JACKSON, MS – December 12, 2018 – (Motor Sports Newswire) – In a unanimous verdict in favor of Suzuki Motor Corporation on December 7, a jury of five men and seven women delivered a decision that a Suzuki motorcycle did not have a design defect. Plaintiff Bradley Stubblefield claimed during the five-week trial that the front brake on his GSX-R1000 suddenly failed, causing him to crash and suffer serious injuries. The jury found that the subject motorcycle was not defective and not responsible for the injuries suffered by Stubblefield.
The case arose from a January 2012 motorcycle crash in Madison County, Miss., while Stubblefield was on his way to work. Witnesses said that upon entering the entrance ramp to an interstate highway, Stubblefield suddenly appeared on the left side of a car that was already in the one lane on-ramp. He encountered gravel, locked up his rear brake in the gravel, and ultimately went down a 20 foot deep ravine. At trial, the plaintiff’s team claimed corrosion and hydrogen gas were the cause of his brake failure. Suzuki proved that Stubblefield’s front brake was fully functional during the crash and that neither corrosion nor hydrogen gas contributed to the crash. The physical evidence proved that the motorcycle did not have a design defect.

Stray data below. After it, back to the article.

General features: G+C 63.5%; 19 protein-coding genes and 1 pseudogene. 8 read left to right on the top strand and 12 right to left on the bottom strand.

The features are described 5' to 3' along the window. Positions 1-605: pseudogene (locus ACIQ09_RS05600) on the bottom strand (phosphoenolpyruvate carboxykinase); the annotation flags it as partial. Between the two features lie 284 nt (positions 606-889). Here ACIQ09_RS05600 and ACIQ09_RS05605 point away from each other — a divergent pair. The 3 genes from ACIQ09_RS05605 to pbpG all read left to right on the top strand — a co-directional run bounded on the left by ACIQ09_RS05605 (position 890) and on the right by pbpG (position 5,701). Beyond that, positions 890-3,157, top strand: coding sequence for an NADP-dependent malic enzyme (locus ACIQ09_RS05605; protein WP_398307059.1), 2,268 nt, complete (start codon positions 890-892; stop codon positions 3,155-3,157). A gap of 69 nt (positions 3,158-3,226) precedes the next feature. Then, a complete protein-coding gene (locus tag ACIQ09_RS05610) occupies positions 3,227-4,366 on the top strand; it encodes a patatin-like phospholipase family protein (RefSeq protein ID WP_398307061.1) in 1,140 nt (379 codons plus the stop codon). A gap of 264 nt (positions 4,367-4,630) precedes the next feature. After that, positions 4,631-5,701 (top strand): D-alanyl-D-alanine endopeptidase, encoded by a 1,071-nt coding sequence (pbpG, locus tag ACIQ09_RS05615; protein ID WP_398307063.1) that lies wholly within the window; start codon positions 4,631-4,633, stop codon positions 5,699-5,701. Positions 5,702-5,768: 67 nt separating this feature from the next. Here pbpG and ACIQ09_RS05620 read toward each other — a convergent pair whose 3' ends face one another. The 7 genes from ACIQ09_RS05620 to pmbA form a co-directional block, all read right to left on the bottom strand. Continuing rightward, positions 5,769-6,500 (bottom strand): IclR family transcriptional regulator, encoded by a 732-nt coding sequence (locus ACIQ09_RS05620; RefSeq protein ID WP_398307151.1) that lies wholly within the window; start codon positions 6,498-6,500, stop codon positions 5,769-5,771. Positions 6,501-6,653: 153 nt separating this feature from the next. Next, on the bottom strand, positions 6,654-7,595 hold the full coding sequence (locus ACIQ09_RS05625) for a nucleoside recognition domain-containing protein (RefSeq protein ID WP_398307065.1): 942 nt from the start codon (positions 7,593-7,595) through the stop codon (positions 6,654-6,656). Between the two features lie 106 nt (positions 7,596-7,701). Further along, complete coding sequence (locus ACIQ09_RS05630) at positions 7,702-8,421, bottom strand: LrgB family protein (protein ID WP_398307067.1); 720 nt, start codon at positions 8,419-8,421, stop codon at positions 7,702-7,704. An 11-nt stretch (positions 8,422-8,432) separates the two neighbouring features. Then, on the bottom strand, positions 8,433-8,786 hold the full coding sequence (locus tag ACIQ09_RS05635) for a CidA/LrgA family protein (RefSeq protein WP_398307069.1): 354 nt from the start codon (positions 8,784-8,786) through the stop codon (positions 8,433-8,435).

The jury deliberated for less than two hours before returning a verdict in favor of Suzuki Motor Corporation, awarding the plaintiff nothing.
The attorneys for the plaintiff were Randy Edwards of Cochran and Edwards in Smyrna, Ga., Mike Malouf Sr., and Mike Malouf Jr., of Malouf and Malouf in Jackson, Miss.
The attorneys for Suzuki were Randy Riggs and Jeff Mortier of Frost, Brown, Todd in Indianapolis, Ind., and Bobby Miller, Will Thomas, and Kat Carrington of Butler Snow in Jackson, Miss.
Experts presented on behalf of the plaintiff were Jeff Hyatt of Applied Technical Services, in Marietta, Ga., Mark Kittel of Veritech in Castle Rock, Co. and Dr. Howard Katz of in Jackson, Miss.
Experts presented on behalf of Suzuki Motor Corporation were Todd D. Hoover of Design Research Engineering in Houston, and Kevin Breen of Engineering Systems, Inc. in Ft. Myers, Fla.
Source: Suzuki Motor of America, Inc.